The Collector (AKA The Mighnight Man) (2009)
starring: Josh Stewart, Andrea Roth, Juan Fernández
Evident with its premise of elaborate traps and some bits of torture porn, The Collector should have been another installment for the SAW franchise, a prequel of sorts, but director and overall mastermind Marcus Dustan made a wise choice of making this his own labor of love. Thus resulting to one of the finest examples of a home invasion slasher flick made for a midnight viewing.
Arkins is a down-on-his-luck thief/handyman who targets his new employer's house to heist a safe in order of acquire enough to pay off his wife's enormous debt. He carried out the plan later that night, wherein he believes the house's owners had gone out, and things were all going accordingly, until he heard the screaming, and he began to notice that the whole place is rigged with unusually elaborate traps such as an entire floor covered with bear traps, boarded up windows lined with razors and even an entire room with dangling fish hooks.
Turns out, someone beat him to the place, a sadistic serial killer known as The Collector had targeted the family and is killing them off one by one until he finds someone he can add to his "collection". Now trapped in a house with a masked maniac and his complicated traps with little way out, Arkins now had a choice to either turn tail, or save the very family he's stealing from.
|Never trust a red suitcase...|
Fun stuff. Lots of fun stuff, I say. The Collector is as gritty as any torture flicks made popularized by films like SAW or Hostel, though unlike them, this title tries to make a tight and workable story, despite some plot holes (such as the actual accuracy of these traps to function the way they're designed for, and the unbelievable speed the killer had on setting up these impossible traps almost all over the house), delivering more tension through direction and doomed atmosphere, strong blood work and some workable torture.
The traps here are actually only for show, as unlike the SAW movies where the traps are made for the purpose of torturing their victims, the killer here sets them up defensively as precautions for anybody who will disturb his work, killing trespassers or escapees, but not as his personal means of eliminating his victims, as being true to the slasher sub-genre, the killer here prefer to use his own hand-held weapons to do the dirty deed. To back this up, only two victims died to these traps (three if you count the cat), the rest were done by the Collector himself in a tight-paced game of cat-and-mouse, quite refreshing to see for that year where lazy, rehashed torture porn is in full orbit. Thankfully, by means of exploitative murder, the film is practical and red enough to give us some juicy servings of kills without overly dwelling in it, albeit the movie had its utterly brutal moments and some workable torture scenes. (one guy gets electrocuted as the killer uses him as a human ruse, and then later uses the same man as a battering ram to take down a door. Brutal stuff right there!)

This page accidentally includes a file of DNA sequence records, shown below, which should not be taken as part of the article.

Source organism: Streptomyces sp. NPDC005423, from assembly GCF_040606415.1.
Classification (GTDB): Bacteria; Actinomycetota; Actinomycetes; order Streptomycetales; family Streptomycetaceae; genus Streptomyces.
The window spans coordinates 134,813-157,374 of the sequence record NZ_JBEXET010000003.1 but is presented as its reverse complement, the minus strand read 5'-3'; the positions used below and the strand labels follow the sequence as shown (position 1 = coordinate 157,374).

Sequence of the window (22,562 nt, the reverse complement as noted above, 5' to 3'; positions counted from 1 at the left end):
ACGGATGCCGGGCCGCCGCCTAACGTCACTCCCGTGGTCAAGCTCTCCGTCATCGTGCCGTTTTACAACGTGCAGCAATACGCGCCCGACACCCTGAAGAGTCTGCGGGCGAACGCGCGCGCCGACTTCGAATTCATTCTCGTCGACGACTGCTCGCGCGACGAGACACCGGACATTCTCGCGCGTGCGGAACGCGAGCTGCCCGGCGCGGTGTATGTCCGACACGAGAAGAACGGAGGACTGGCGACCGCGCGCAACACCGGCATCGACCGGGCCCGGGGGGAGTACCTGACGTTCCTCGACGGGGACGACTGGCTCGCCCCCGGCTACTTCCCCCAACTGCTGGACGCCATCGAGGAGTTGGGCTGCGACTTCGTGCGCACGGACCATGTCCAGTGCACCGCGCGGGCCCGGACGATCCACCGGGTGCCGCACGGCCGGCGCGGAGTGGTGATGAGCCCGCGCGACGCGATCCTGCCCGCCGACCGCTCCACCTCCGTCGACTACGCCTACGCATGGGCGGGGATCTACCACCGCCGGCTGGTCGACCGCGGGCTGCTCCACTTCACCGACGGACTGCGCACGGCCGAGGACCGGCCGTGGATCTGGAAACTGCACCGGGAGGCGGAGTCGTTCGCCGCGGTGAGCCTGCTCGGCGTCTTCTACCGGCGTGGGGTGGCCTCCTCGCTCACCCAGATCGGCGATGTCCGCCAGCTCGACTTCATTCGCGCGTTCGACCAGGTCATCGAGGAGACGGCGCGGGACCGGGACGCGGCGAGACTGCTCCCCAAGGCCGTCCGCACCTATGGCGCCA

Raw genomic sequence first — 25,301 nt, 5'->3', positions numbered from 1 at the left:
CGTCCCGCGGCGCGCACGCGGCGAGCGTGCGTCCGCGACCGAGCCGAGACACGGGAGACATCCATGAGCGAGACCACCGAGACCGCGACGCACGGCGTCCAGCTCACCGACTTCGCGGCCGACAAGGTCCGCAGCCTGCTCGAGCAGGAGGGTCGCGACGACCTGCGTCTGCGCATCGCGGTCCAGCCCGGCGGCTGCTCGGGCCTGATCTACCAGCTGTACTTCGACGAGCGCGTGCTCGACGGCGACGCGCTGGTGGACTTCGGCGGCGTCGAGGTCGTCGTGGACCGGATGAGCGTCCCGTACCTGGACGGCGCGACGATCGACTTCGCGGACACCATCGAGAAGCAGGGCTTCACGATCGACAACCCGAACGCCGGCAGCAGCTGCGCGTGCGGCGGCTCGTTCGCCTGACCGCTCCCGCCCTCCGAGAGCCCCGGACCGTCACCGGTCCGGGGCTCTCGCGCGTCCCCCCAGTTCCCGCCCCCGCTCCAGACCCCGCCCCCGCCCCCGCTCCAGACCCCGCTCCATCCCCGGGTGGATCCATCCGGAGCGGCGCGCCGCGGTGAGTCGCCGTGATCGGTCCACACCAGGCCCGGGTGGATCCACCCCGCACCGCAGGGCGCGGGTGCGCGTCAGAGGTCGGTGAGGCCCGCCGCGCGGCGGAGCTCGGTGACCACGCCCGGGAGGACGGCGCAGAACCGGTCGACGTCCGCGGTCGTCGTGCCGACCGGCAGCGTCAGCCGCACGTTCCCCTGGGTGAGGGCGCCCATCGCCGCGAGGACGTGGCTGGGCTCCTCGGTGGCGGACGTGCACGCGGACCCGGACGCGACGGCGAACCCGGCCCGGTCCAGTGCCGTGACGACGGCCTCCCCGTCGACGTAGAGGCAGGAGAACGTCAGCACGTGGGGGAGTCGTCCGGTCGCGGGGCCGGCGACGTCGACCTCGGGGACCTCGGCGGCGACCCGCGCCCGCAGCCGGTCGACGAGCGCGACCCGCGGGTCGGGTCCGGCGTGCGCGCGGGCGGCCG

Aside from the strong gore and direction, The Collector's other winning factor would the the titular killer; let's face it, though his actual motive isn't that well fleshed out here, a killer collecting live people after killing off those that he doesn't like, all for no reason sounds like an idea scarcely tackled in horror. And the ambiguity of this motive adds to the mystique of the killer's faceless identity, as the only things we know about him is that he's mute, sadistic and somehow has eyeshine (His eyes glows in the dark when light hits it), and that's it.
|Wires and pulleys strong enough to project people?|
That's realism tossed out of the window!
The rest of the cast are fair, but I have to praise Josh Stewart for his role as our lead; I actually got to care and root for his character, odd for me since I rarely root for a lead when I watch a slasher. I have my selective few, and I'm proud to say Arkins would be one of them. Some technical praises for this movie's camera work, lighting and score too, if I may add, hinting some Italian retro-colored lighting and new-wave rock to go along the nightmarish tone of the film.
People easily put off by gore, nihilistic overtone or animals getting killed might not enjoy this film at all, but in an aspect, The Collector was made for modest, open horror fans who's looking for a new slasher villain to root for, or at least some bloody red fun without the need to swim in it. You may consider it a cult fave in the making, or a standard addition to the growing number of slasher flicks out there, but The Collector can't hide itself from a good viewing.
1 female presumably murdered
1 male gutted alive offscreen
1 cat sliced in half by guillotine
1 female repeatedly stabbed on the gut with dagger
1 male falls into bear traps, face crushed
1 female projected to the wall, impaled on nails
1 male electrocuted on wet floor with a broken TV
1 male neck ravaged by dog, broken by killer
1 dog had head set ablaze
1 male gets a dagger thrown to his eye